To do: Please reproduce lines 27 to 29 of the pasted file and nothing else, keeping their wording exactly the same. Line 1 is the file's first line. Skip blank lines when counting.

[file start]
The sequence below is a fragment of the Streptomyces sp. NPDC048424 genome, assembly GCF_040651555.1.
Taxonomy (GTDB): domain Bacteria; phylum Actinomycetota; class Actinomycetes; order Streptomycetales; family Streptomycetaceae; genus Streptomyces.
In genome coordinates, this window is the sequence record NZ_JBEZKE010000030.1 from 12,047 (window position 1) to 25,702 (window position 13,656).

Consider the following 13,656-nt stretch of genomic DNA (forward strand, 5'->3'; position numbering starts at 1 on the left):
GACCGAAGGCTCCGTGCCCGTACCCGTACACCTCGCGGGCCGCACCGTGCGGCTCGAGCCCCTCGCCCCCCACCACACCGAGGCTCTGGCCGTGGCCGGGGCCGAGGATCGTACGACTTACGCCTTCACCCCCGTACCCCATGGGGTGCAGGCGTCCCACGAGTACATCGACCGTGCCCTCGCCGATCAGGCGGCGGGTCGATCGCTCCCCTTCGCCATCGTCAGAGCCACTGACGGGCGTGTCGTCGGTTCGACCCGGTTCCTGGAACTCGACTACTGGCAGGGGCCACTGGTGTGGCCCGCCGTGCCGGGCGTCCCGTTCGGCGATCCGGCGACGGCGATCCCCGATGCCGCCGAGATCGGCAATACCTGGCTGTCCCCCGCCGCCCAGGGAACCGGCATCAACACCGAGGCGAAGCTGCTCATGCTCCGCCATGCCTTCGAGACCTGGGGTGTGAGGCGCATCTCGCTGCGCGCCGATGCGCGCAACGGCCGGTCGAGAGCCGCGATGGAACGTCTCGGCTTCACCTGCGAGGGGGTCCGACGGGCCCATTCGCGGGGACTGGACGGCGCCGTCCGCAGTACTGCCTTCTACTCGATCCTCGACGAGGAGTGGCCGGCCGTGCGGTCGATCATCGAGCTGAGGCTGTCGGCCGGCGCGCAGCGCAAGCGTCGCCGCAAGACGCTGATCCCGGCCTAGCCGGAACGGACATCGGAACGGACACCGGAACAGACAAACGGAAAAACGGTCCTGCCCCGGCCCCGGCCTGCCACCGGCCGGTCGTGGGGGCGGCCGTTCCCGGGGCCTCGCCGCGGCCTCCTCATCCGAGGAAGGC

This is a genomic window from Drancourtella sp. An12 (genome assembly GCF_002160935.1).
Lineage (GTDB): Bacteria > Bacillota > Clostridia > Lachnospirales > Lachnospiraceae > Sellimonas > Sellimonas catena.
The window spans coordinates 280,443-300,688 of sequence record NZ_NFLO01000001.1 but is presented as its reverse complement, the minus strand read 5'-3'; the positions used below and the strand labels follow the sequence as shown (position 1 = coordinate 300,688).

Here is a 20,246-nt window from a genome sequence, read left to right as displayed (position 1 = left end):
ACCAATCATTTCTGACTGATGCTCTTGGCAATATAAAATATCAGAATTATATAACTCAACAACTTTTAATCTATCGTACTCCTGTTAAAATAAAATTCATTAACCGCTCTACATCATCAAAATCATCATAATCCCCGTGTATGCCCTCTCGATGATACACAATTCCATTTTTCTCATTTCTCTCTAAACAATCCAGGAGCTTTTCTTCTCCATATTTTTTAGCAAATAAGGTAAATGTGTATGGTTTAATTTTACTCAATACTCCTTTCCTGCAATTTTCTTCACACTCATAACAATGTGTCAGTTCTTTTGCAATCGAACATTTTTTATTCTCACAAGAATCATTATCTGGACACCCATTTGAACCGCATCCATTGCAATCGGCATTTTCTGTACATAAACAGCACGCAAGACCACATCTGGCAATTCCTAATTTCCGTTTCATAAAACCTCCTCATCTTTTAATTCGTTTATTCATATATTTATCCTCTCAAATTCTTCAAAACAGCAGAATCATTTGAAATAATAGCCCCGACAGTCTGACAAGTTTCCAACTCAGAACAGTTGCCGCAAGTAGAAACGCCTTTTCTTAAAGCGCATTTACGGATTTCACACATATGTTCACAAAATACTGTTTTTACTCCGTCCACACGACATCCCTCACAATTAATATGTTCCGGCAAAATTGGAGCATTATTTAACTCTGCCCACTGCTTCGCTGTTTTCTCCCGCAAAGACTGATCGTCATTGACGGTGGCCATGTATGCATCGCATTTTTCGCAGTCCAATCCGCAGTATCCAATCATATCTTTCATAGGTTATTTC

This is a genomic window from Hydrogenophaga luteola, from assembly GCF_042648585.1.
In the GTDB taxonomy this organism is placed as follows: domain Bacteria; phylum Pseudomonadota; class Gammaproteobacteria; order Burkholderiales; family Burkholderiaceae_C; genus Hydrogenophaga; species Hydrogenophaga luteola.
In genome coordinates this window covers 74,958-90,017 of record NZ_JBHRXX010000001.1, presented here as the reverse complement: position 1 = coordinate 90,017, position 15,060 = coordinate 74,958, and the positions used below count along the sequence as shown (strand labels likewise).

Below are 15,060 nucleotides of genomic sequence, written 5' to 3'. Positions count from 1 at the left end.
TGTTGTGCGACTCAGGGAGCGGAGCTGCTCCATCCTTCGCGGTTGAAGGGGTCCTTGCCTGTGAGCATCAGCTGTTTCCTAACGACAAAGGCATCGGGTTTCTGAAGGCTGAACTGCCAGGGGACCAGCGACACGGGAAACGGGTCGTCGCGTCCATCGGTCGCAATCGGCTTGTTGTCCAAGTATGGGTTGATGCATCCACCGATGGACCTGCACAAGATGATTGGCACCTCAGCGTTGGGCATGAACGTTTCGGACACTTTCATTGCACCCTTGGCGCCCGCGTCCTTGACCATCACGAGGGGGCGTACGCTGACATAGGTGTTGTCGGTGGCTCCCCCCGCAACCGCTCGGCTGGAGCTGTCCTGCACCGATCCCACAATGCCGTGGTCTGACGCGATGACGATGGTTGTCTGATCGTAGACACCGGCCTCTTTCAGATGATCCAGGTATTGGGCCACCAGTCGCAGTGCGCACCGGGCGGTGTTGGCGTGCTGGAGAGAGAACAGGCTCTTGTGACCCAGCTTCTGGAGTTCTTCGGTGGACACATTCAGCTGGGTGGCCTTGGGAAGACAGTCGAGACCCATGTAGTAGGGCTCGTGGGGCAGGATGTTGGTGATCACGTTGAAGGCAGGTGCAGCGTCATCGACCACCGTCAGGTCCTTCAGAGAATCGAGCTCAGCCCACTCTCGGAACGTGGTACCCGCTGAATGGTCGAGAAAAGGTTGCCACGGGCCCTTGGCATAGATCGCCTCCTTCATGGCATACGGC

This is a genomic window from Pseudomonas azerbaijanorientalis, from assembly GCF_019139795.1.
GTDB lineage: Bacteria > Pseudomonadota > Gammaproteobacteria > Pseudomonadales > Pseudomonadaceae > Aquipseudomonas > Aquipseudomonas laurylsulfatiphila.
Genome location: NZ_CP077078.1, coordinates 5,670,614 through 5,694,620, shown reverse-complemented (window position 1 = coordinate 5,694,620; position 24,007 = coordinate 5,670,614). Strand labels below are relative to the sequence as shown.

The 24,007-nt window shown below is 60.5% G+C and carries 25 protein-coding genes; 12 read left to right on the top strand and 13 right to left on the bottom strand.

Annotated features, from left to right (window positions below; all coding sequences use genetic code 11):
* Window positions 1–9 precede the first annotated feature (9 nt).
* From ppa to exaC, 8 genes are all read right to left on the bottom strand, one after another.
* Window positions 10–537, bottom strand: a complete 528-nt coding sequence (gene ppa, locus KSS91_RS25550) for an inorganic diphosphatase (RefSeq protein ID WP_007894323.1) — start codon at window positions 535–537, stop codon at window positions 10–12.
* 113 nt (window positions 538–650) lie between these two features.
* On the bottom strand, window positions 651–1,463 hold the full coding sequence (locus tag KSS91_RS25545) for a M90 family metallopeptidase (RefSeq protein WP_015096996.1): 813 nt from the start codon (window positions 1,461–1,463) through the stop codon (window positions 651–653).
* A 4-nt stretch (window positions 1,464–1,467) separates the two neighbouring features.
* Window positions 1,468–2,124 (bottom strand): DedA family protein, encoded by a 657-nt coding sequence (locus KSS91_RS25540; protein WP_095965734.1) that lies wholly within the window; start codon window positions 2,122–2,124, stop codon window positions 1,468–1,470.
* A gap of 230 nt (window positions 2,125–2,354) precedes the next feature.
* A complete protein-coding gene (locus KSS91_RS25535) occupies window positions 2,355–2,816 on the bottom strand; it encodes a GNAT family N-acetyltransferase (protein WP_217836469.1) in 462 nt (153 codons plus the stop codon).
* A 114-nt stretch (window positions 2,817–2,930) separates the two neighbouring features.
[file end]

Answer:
* Window positions 1,468–2,124 (bottom strand): DedA family protein, encoded by a 657-nt coding sequence (locus KSS91_RS25540; protein WP_095965734.1) that lies wholly within the window; start codon window positions 2,122–2,124, stop codon window positions 1,468–1,470.
* A gap of 230 nt (window positions 2,125–2,354) precedes the next feature.
* A complete protein-coding gene (locus KSS91_RS25535) occupies window positions 2,355–2,816 on the bottom strand; it encodes a GNAT family N-acetyltransferase (protein WP_217836469.1) in 462 nt (153 codons plus the stop codon).